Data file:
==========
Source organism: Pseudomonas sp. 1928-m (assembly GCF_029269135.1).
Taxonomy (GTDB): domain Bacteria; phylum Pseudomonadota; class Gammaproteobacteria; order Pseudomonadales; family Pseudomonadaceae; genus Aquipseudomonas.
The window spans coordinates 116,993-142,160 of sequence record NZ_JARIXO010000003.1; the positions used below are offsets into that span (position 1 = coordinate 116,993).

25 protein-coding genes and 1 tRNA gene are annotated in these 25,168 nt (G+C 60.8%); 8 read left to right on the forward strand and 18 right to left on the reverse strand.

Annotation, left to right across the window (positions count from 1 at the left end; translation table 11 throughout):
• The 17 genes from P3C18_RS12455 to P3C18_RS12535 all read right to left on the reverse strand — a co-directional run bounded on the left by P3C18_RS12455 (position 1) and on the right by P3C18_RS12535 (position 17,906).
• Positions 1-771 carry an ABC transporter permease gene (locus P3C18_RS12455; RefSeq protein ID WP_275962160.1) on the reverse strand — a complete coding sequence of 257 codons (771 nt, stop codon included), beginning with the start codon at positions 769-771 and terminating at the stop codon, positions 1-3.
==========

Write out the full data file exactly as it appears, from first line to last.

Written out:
Source organism: Pseudomonas sp. 1928-m (assembly GCF_029269135.1).
Taxonomy (GTDB): domain Bacteria; phylum Pseudomonadota; class Gammaproteobacteria; order Pseudomonadales; family Pseudomonadaceae; genus Aquipseudomonas.
The window spans coordinates 116,993-142,160 of sequence record NZ_JARIXO010000003.1; the positions used below are offsets into that span (position 1 = coordinate 116,993).

25 protein-coding genes and 1 tRNA gene are annotated in these 25,168 nt (G+C 60.8%); 8 read left to right on the forward strand and 18 right to left on the reverse strand.

Annotation, left to right across the window (positions count from 1 at the left end; translation table 11 throughout):
• The 17 genes from P3C18_RS12455 to P3C18_RS12535 all read right to left on the reverse strand — a co-directional run bounded on the left by P3C18_RS12455 (position 1) and on the right by P3C18_RS12535 (position 17,906).
• Positions 1-771 carry an ABC transporter permease gene (locus P3C18_RS12455; RefSeq protein ID WP_275962160.1) on the reverse strand — a complete coding sequence of 257 codons (771 nt, stop codon included), beginning with the start codon at positions 769-771 and terminating at the stop codon, positions 1-3.